Wednesday, 13 April 2016

Surveying our planting

We now have our second early potatoes, onion sets, parsnips, broad beans, carrots, herbs and salad planted. The soil is perfect so we work hard to complete our tasks and I transplant some strawberry runners and just sprouted, self sown borage plants. Dave, finally out of his work clothes, surveys the plot ... it's looking good.

Sunday, 10 April 2016


Although the garden is full of our amazing double yellow daffodils they don't last well in the house so I prefer to leave them growing uncut outside. These though were a £1 bunch from the supermarket bought in tight green bud, so I was really excited when they opened into such lovely flowers. They're on the kitchen table for maximum admiration.

Planting time

After a week on the front garden and re-seeding the field it's now time to catch up on what we were really supposed to be doing ... planting vegetables. We now have our onions and potatoes in and tomorrow it will be the turn of various seeds including rather urgently our parsnips. Last year we planted the variety 'Tender and True', we have half a row left and they are still delicious.

Sheep (again)

We are now enclosed by sheep. The new arrivals are seven tups (males) having a holiday here before their services are required again in the autumn. They arrived last week but stayed down at the bottom of the hill where they were sheltered from the wind. Today though they came up to our hedge-line to peer at the neighbours! Later I had fun with my Easter present of chocolate sheep, you have to eat them without looking at the little faces ...

Where's everything gone!

Woke this morning to the forecast frost but totally unexpected was the dense fog which accompanied it. Our views had gone behind a wall of white. By the time everyone else was up the sun was re-emerging but I had the photographs to prove that I hadn't imagined it!

Saturday, 9 April 2016


It's bliss to lie in the bath after a hard day's gardening. I'm loving watching the clouds which are racing across the sky and too small to show up in this photograph, are a pair of buzzards flying up high.

The front garden

I managed to finish planting out the front garden after a six hour slog, towards the end I was racing against black clouds approaching from the Doveridge direction. They did bring rain but not as much as I'd anticipated. You'll note on the left of the picture that the site foreman arrived to check I'd done an OK job and see if I fancied giving her a little extra food now that I was done. She got it of course!


I've been looking forward to buying and planting my roses for ages. Last year we drove down to David Austin's nursery (just about an hour from here) and I made notes of the ones I liked best. After lots of thought  I chose 'The Generous Gardener' a beautiful very pale pink fragrant climber, 'Francis E Lester' a rambler that resembles our native wild rose to grow against the barn wall and three of 'Lichfield Angel' a lovely rose happy in poor soil which is all we can provide in our front garden beds and with a local connection:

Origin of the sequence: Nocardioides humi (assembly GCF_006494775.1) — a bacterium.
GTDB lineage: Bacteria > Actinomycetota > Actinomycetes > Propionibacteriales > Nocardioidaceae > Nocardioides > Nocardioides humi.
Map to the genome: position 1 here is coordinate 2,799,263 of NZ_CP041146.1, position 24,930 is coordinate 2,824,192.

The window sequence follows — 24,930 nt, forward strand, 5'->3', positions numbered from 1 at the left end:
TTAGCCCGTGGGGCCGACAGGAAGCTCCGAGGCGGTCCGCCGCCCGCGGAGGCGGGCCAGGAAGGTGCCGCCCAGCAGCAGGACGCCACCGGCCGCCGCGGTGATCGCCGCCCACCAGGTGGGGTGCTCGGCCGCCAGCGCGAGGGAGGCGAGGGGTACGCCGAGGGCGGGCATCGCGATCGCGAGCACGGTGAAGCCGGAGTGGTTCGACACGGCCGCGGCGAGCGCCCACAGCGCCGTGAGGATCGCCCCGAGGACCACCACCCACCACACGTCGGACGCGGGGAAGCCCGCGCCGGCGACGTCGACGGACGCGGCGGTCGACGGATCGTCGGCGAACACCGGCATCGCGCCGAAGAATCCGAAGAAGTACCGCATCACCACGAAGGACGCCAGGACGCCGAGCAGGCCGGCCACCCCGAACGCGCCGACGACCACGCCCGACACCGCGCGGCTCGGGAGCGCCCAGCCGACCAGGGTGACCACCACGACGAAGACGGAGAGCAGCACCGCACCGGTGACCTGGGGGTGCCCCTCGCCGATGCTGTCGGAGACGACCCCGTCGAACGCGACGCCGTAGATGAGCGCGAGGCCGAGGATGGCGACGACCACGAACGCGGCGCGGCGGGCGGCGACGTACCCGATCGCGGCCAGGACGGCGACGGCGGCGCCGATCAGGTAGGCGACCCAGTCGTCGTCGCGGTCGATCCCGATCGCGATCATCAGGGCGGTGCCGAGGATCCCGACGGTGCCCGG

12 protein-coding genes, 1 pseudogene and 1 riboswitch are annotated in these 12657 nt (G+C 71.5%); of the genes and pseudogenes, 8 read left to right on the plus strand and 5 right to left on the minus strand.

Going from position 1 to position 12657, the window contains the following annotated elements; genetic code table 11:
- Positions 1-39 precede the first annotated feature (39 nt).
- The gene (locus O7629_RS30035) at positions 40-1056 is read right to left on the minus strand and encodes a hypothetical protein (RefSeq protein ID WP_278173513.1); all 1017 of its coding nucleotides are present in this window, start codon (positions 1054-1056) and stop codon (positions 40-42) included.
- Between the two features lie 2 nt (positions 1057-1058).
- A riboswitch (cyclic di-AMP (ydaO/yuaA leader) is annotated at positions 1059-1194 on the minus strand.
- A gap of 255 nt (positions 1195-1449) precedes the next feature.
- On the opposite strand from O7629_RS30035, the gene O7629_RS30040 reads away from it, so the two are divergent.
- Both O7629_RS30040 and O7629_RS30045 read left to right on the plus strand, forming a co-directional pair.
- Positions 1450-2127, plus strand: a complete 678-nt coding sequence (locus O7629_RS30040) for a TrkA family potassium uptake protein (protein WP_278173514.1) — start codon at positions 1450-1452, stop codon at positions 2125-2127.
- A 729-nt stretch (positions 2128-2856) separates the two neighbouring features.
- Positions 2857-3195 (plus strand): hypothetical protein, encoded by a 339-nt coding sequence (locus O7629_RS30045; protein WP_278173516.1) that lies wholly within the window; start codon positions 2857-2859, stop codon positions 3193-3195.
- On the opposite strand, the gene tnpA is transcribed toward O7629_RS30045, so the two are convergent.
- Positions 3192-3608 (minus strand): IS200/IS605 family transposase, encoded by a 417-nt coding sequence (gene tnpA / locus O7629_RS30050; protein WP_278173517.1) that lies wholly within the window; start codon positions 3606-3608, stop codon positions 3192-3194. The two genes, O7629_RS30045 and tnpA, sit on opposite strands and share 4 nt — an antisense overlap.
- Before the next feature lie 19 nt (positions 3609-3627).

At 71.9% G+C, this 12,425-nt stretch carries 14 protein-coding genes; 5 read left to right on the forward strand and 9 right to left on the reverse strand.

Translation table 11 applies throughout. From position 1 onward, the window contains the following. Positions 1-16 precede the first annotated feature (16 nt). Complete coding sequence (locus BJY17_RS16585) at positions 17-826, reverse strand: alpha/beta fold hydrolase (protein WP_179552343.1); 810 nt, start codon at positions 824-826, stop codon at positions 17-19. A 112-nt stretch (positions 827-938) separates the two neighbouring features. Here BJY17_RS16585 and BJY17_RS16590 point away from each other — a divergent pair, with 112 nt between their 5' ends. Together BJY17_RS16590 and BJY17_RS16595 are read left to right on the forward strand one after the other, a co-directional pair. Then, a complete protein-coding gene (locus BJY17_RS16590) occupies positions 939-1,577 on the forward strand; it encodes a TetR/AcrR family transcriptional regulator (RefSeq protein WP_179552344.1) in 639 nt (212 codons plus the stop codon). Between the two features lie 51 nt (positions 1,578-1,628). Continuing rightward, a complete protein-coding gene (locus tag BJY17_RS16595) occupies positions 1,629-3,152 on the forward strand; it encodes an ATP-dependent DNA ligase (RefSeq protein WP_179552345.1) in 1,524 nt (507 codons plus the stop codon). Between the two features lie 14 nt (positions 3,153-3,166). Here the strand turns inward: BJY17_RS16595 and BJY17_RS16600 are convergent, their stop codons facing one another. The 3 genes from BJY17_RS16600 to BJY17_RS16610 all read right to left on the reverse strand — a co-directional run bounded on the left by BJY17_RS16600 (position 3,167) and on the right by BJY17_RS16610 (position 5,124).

Named to celebrate an 8th century sculptured limestone panel, which was discovered at Lichfield Cathedral in Staffordshire during an archaeological excavation of the nave. The panel, thought to represent the Archangel Gabriel, is in remarkable condition and still bears the remnants of Saxon paint. 
David Austin

Friday, 8 April 2016

Bedroom view

Early morning, viewed from guest bedroom 2, just as the sun was starting to rise. At the moment, although the hedges haven't really come into leaf, they are full of little birds with disproportionately loud songs. Come to stay at Hill Farm and experience the dawn chorus for yourself.

Wednesday, 6 April 2016

Weather and a rainbow

Today we've had everything that the weather could throw at us: wind, rain, hail, sleet and sunshine. After a particularly violent bout of rain I realised that the sun was shining again and I ran outside to look for a rainbow. This was the brightest one I've ever seen, reaching across the top of our lane over what we call 'the chimneys house' for obvious reasons! Properly known as Somersal House.

Blossom and a dark sky

The sky this morning was so dark as I went to photograph the blossom. It doesn't bode well for the day ahead, we've lots of outdoor tasks to do and I hope the wind managed to die down and the forecast sunshine appears.

Tuesday, 5 April 2016


As the sun slipped away over the hill I noticed the first bats of the year flying outside our windows. There's no sign of them in our outbuildings and we only see a few here in the garden, but there are many old trees around us where I suspect they make their homes.

Living here

The earlier (hedge planting) frustrations of my day disappeared and were replaced by wonder at the beauty of our surroundings. If you'd told me all those years ago as I commuted daily between London and Essex that one day this would be my home I'd have struggled to believe you. Tonight the setting sun produced these wonderful landscapes and I raced outside with the camera once again.

Planting in a gale

Planting a hedge in a gale does nothing to improve one's (OK my) temper. As soon as I put something down or emptied a pot it blew away into the lane and I had to give chase ... most annoying. Eventually Dave managed to put in a line of bricks to stop our stony soil reaching the path and I planted the first half of the hedge, although the idea of 'dusting the roots with growing compound' was somewhat random as it disappeared on the wind. At least the weather ensured that it's well watered in.